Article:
By Kathryn Doyle
NEW YORK (Reuters Health) - Diets lean on meat and rich in healthy fats like olive oil were most effective at promoting weight loss and lowering blood sugar among people with diabetes in a review of evidence from the last 10 years.
Benefits were also seen with diets low in carbohydrates, high in protein or low in simple sugars.
"If you look at different types of diets, these four can improve various aspects of diabetes control," lead author Dr. Olubukola Ajala, a diabetes specialist at Western Sussex Hospitals in the UK, told Reuters Health.
More than 24 million Americans have type 2 diabetes. People with the disease cannot store glucose in their cells effectively, and their blood sugar levels can go dangerously high. Lifestyle changes like weight loss and cutting calorie intake can improve blood sugar control and reduce the risk of complications from the disease, but it has not been clear which diet plans work best.
Ajala and her colleagues reviewed the results of 20 studies comparing the effect of seven popular diets on adults with type 2 diabetes. Mediterranean diets, low-carb diets, high-protein diets and low glycemic index diets - which rank foods by how quickly their carbs turn into glucose - all lowered participants' blood sugar.
After following the diet for at least six months, the people on a Mediterranean eating plan also lost an average of 4 pounds. No other diet had a significant impact on weight, according to the findings published in the American Journal of Clinical Nutrition.
"We were quite surprised by the Mediterranean diet in particular," Ajala said. "I would have thought that low-carb would have been the best for losing weight, but Mediterranean seems to be better."
A Mediterranean-style diet emphasizes fruits, vegetables and legumes, whole grains, fish, and using olive oil and herbs in place of butter and salt. Saturated fats from red meat and dairy products are typically less than eight percent of total calories consumed.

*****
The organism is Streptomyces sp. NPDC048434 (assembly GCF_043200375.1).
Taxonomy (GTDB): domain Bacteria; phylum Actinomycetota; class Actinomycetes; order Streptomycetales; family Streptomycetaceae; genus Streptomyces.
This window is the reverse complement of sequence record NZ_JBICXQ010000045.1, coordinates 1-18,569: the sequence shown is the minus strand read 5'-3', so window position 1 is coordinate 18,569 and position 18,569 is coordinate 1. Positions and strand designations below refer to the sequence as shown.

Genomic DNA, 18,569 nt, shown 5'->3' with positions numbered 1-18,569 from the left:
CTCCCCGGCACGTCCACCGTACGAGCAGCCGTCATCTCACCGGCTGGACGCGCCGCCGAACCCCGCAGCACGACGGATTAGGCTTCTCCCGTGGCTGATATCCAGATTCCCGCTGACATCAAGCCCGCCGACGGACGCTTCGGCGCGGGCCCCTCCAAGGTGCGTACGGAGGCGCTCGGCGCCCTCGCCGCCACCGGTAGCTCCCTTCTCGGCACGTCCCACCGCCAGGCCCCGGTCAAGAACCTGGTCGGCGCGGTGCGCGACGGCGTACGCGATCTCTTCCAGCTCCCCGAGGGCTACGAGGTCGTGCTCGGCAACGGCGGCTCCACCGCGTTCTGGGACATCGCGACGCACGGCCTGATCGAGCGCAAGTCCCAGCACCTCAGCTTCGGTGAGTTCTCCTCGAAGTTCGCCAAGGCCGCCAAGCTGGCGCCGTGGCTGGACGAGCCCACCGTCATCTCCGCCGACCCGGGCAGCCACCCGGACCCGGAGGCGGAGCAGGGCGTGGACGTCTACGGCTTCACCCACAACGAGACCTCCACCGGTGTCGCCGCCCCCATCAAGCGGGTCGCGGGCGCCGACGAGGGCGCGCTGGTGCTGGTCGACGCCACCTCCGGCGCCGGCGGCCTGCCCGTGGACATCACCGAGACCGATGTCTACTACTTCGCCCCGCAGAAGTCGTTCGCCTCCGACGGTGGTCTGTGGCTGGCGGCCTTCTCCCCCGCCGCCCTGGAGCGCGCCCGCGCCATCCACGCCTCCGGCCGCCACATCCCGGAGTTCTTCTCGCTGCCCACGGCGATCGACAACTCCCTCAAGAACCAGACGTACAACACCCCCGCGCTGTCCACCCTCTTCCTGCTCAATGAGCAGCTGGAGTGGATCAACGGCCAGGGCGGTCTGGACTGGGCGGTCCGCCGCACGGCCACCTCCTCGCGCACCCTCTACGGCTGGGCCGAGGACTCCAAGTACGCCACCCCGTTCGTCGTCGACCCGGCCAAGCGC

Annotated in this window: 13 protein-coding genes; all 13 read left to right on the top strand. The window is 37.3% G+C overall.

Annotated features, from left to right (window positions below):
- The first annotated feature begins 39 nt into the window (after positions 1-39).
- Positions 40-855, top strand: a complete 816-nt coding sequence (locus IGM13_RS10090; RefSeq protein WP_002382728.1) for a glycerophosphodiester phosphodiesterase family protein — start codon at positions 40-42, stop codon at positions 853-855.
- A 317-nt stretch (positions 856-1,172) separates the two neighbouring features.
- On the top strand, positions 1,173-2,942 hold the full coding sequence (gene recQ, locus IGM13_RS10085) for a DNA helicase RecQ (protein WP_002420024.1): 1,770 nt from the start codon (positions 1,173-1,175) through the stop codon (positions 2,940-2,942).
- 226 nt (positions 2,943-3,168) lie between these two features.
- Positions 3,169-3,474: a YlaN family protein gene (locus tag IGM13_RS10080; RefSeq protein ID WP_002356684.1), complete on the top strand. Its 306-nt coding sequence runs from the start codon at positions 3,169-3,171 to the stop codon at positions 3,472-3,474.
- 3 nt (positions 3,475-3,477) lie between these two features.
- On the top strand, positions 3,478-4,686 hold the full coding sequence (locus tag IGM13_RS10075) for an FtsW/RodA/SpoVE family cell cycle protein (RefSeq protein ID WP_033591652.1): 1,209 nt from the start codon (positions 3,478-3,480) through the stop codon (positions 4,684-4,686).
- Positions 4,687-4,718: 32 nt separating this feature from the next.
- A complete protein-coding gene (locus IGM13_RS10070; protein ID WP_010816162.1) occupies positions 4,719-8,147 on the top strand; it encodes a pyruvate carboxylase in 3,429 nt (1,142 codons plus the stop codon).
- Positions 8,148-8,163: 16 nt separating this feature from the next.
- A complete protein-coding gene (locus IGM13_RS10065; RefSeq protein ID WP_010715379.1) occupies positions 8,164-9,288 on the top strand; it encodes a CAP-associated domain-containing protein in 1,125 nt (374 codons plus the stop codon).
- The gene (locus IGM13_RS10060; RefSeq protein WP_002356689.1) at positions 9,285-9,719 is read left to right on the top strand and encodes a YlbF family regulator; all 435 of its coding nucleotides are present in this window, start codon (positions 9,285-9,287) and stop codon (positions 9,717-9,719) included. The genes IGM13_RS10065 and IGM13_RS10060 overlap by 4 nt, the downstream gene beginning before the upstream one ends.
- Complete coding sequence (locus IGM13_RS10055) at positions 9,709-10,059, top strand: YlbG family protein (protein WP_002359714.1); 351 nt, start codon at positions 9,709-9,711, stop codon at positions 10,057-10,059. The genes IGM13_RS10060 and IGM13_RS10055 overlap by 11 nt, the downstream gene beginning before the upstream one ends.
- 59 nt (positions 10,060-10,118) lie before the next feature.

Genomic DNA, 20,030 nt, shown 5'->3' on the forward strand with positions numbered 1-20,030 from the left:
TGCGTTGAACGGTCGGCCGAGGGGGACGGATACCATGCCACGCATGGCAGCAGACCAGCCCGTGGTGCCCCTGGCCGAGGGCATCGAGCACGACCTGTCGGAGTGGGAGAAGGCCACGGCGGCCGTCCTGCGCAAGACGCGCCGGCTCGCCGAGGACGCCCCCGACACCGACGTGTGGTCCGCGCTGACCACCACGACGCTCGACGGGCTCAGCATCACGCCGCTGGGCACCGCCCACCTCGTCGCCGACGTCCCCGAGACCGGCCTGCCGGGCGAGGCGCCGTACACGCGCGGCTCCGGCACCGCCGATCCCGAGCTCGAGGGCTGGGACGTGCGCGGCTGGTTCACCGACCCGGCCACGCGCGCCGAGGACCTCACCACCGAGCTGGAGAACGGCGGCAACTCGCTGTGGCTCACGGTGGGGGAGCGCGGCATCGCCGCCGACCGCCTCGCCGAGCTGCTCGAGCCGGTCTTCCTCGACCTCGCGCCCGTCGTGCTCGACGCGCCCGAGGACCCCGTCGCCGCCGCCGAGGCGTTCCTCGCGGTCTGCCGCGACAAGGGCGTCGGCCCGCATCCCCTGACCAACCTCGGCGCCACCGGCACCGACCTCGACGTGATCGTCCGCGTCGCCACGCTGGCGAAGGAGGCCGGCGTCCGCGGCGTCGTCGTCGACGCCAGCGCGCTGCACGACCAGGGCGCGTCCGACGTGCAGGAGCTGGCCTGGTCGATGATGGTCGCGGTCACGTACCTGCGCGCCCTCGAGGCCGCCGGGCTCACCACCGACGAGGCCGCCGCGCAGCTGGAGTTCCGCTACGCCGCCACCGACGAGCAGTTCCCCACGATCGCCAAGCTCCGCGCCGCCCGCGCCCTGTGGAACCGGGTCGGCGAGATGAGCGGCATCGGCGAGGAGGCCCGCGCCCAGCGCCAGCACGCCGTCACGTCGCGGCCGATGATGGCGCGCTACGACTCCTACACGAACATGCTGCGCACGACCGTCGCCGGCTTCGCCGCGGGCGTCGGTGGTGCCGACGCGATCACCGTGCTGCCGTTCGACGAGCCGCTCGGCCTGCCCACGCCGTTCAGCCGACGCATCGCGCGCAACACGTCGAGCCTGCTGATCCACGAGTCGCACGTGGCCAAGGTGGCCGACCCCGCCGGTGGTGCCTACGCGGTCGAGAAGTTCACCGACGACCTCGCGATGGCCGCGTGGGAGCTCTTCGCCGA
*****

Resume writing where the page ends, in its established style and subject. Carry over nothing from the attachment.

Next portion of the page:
Other studies have linked Mediterranean diets with reduced risks of cancer, Alzheimer's disease, Parkinson's disease and death from heart attack (see Reuters Health story of November 25, 2011:).
Though the review found no evidence that vegetarian, vegan or high-fiber diets aided in weight loss, they might still have promise for improving blood sugar control, the report notes.
In addition, low-carb, low-glycemic and Mediterranean diets all led to increases in markers of heart health - "good" cholesterol rose by 4 percent to 10 percent, and triglycerides fell by up to 9 percent.
The authors caution that the study could not tease apart the beneficial effects of weight loss - versus the types of foods consumed - in the results seen with some of the diets.
"One has to take this with a pinch of salt," Ajala said.
"Weight loss is important, but so is nutrient quality," Katherine Zeratsky, a registered dietician at the Mayo Clinic in Rochester, Minnesota, told Reuters Health.
Portion control and sustainability are the most important elements of a diet plan for type 2 diabetes, according to Zeratsky, who was not involved in the study. She thinks Mediterranean diets may be more successful because they are easier to maintain than restrictive low-carb or high-protein diets.
"I think we're all still recovering from that low-fat diet phase of the 1990s," Zeratsky said. Olive oil makes food more palatable and satisfying, and may curb the urge to snack later in the day, she added.
But a Mediterranean diet is not the only way to achieve weight loss and improve heart health, Zeratsky said.
It's more important to take a balanced approach, including fruits and vegetables, eating moderate portions and talking to a doctor before embarking on a plan.
"It's not just about dumping olive oil on a salad," Zeratsky said.
SOURCE: American Journal of Clinical Nutrition, January 30, 2013.